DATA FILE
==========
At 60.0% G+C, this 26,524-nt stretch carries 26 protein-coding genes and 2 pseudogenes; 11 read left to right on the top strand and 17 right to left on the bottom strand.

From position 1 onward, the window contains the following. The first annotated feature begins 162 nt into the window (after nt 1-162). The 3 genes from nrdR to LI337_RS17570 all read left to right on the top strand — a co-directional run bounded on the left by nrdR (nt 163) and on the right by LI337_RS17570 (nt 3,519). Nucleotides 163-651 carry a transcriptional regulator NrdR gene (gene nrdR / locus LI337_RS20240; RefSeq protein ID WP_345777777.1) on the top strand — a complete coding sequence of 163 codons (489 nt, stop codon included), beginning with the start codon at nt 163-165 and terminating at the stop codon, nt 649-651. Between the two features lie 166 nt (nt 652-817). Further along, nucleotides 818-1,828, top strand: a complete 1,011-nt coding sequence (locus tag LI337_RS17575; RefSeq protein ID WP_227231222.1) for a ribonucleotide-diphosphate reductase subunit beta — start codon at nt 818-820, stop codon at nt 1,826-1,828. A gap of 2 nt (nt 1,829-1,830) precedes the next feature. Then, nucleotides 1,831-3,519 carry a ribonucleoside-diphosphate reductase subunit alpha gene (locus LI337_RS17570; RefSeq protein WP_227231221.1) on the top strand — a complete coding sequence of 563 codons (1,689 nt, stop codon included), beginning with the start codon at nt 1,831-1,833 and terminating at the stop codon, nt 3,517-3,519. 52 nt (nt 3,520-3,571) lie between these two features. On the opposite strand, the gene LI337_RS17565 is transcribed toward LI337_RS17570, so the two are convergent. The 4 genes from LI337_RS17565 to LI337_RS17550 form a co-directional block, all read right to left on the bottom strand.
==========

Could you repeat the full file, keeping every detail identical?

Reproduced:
At 60.0% G+C, this 26,524-nt stretch carries 26 protein-coding genes and 2 pseudogenes; 11 read left to right on the top strand and 17 right to left on the bottom strand.

From position 1 onward, the window contains the following. The first annotated feature begins 162 nt into the window (after nt 1-162). The 3 genes from nrdR to LI337_RS17570 all read left to right on the top strand — a co-directional run bounded on the left by nrdR (nt 163) and on the right by LI337_RS17570 (nt 3,519). Nucleotides 163-651 carry a transcriptional regulator NrdR gene (gene nrdR / locus LI337_RS20240; RefSeq protein ID WP_345777777.1) on the top strand — a complete coding sequence of 163 codons (489 nt, stop codon included), beginning with the start codon at nt 163-165 and terminating at the stop codon, nt 649-651. Between the two features lie 166 nt (nt 652-817). Further along, nucleotides 818-1,828, top strand: a complete 1,011-nt coding sequence (locus tag LI337_RS17575; RefSeq protein ID WP_227231222.1) for a ribonucleotide-diphosphate reductase subunit beta — start codon at nt 818-820, stop codon at nt 1,826-1,828. A gap of 2 nt (nt 1,829-1,830) precedes the next feature. Then, nucleotides 1,831-3,519 carry a ribonucleoside-diphosphate reductase subunit alpha gene (locus LI337_RS17570; RefSeq protein WP_227231221.1) on the top strand — a complete coding sequence of 563 codons (1,689 nt, stop codon included), beginning with the start codon at nt 1,831-1,833 and terminating at the stop codon, nt 3,517-3,519. 52 nt (nt 3,520-3,571) lie between these two features. On the opposite strand, the gene LI337_RS17565 is transcribed toward LI337_RS17570, so the two are convergent. The 4 genes from LI337_RS17565 to LI337_RS17550 form a co-directional block, all read right to left on the bottom strand.